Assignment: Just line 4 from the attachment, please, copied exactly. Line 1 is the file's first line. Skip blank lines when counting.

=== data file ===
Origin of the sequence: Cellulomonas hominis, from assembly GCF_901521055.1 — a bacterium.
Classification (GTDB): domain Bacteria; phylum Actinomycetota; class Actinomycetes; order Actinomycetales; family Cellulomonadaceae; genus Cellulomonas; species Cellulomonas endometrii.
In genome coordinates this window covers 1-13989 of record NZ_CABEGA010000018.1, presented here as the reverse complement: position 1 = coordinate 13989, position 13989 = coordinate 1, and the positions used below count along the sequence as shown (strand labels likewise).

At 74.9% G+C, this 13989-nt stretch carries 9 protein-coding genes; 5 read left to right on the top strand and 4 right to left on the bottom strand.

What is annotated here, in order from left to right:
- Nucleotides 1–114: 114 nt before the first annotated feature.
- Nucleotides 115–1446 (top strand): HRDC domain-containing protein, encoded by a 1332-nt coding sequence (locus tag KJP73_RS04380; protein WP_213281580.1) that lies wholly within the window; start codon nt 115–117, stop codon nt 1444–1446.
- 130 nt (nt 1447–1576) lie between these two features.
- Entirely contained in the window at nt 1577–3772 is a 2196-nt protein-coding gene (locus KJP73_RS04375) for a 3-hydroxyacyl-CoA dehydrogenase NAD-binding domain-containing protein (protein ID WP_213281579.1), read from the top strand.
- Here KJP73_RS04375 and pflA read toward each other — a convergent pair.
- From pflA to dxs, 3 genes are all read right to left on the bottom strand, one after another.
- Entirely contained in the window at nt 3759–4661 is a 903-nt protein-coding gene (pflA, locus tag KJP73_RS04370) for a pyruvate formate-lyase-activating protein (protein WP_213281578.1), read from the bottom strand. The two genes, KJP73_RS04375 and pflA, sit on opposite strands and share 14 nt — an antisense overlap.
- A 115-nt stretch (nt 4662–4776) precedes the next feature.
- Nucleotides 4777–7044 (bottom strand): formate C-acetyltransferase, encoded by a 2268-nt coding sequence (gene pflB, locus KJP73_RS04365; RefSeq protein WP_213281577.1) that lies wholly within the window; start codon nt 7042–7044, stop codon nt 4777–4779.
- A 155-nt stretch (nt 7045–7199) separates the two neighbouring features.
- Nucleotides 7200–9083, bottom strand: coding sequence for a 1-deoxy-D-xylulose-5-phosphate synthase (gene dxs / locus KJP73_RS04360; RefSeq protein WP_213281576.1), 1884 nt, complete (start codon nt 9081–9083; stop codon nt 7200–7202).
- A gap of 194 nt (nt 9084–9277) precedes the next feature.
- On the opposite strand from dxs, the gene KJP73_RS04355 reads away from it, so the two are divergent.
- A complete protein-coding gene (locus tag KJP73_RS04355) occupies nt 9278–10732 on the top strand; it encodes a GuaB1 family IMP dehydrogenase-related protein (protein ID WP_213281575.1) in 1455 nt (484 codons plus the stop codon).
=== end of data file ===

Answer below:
At 74.9% G+C, this 13989-nt stretch carries 9 protein-coding genes; 5 read left to right on the top strand and 4 right to left on the bottom strand.